LGBT rights in Somalia

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LGBT rights in
Somali Civil War (2009-present).svg
Same-sex sexual activity legal? Illegal
(Federal Republic of Somalia)
Up to three years imprisonment
(Federal Republic of Somalia)[1]

Lesbian, gay, bisexual, and transgender (LGBT) persons in Somalia face legal challenges not experienced by non-LGBT residents.

LGBT rights[edit]

Ottoman Empire[edit]

In 1858, the Ottoman Empire legalized same-sex sexual intercourse.[2]

Italian East Africa[edit]

In 1940, Italy conquered British Somaliland and annexed it into the Italian East Africa. Since same-sex sexual activity was legal in Italy since 1890, it became legal in British Somaliland. In 1941, the British reconquered British Somaliland and re-instated their sodomy laws.[2]

British Somaliland[edit]

Prior to independence from the British, the Indian Penal Code of 1860 was applied in British Somaliland.[3]

Somali Republic[edit]

In 1964, a new penal code came into force in the Somali Republic. The code states that "Whoever has carnal intercourse with a person of the same sex shall be punished, where the act does not constitute a more serious crime, with imprisonment from three months to three years. Where the act committed is an act of lust different from carnal intercourse, the punishment imposed shall be reduced by one-third."[3]

Somali Democratic Republic[edit]

Under Article 409 of the Somali Penal Code introduced in 1973, sexual intercourse with a person of the same sex is punishable by imprisonment from three months to three years. An "act of lust" other than sexual intercourse is punishable by a prison term of two months to two years. Under Article 410 of the Somali Penal Code, an additional security measure may accompany sentences for homosexual acts, usually coming in the form of police surveillance to prevent "re-offending".[2][4]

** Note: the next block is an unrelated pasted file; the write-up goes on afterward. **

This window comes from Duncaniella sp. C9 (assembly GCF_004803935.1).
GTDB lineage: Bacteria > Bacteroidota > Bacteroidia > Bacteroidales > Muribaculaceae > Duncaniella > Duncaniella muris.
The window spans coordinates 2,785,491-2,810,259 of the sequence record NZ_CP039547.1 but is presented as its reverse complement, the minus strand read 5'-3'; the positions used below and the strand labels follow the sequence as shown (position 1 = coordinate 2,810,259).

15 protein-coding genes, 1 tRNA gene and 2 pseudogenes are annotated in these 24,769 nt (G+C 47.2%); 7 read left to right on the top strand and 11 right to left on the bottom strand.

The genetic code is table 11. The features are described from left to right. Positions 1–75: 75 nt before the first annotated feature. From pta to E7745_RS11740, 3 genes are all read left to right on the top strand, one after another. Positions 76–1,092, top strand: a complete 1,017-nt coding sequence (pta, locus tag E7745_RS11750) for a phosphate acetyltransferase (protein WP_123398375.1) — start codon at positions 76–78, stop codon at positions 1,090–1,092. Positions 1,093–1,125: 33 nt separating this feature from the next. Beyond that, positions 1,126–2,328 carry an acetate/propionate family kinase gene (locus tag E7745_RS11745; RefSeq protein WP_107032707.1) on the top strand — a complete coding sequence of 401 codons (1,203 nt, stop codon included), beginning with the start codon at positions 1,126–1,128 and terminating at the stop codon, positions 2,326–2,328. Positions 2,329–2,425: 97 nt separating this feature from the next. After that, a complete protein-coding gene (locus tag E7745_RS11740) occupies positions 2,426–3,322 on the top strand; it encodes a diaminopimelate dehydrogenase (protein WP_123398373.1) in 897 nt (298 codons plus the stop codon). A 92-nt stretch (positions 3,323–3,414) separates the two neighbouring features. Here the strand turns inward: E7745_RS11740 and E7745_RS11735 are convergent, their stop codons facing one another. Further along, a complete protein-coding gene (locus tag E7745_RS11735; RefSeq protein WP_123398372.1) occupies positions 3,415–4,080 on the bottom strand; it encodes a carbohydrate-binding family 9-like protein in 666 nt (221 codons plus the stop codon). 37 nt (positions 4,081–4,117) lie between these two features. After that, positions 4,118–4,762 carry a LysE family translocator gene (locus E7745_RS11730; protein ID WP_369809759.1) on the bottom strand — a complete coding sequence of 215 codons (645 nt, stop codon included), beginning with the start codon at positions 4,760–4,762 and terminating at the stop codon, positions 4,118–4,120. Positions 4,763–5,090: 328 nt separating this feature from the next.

Federal Government of Somalia[edit]

HIV/AIDS prevention[edit]

Family planning services are hard to access, as is fact-based information on human sexuality. Humanitarian workers have stated that Islamic social mores often make it difficult to publicly talk about how the virus can be spread.[5] Since 1999, much of the AIDS/HIV education and care has come from international organizations such as the United Nations.[5]

Despite this, Somalia has one of the lowest HIV infection rates on the continent. This is attributed to the Muslim nature of Somali society and adherence of Somalis to Islamic morals.[6] While the estimated HIV prevalence rate in Somalia in 1987 (the first case report year) was 1% of adults,[6] a more recent estimate from 2007 now places it at only 0.5% of the nation's adult population.[7]

LGBT organizations[edit]

As of 2004, one group reportedly existed for LGBT people in Somalia.[8]

Harakat al-Shabaab al-Mujahideen[edit]

In territories controlled by Harakat al-Shabaab al-Mujahideen in Somalia, the terrorist organization enacts a strict interpretation of shariah which explicitly outlaws homosexuality. The punishment for those found gulity is at a judge’s discretion and may be punished by death.[9]

Living conditions[edit]

The U.S. Department of State's 2010 Human Rights Report found that “sexual orientation was considered a taboo topic, and there was no public discussion of this issue in any region of the country," and that "there were no reports of societal violence or discrimination based on sexual orientation."[10]

See also[edit]


External links[edit]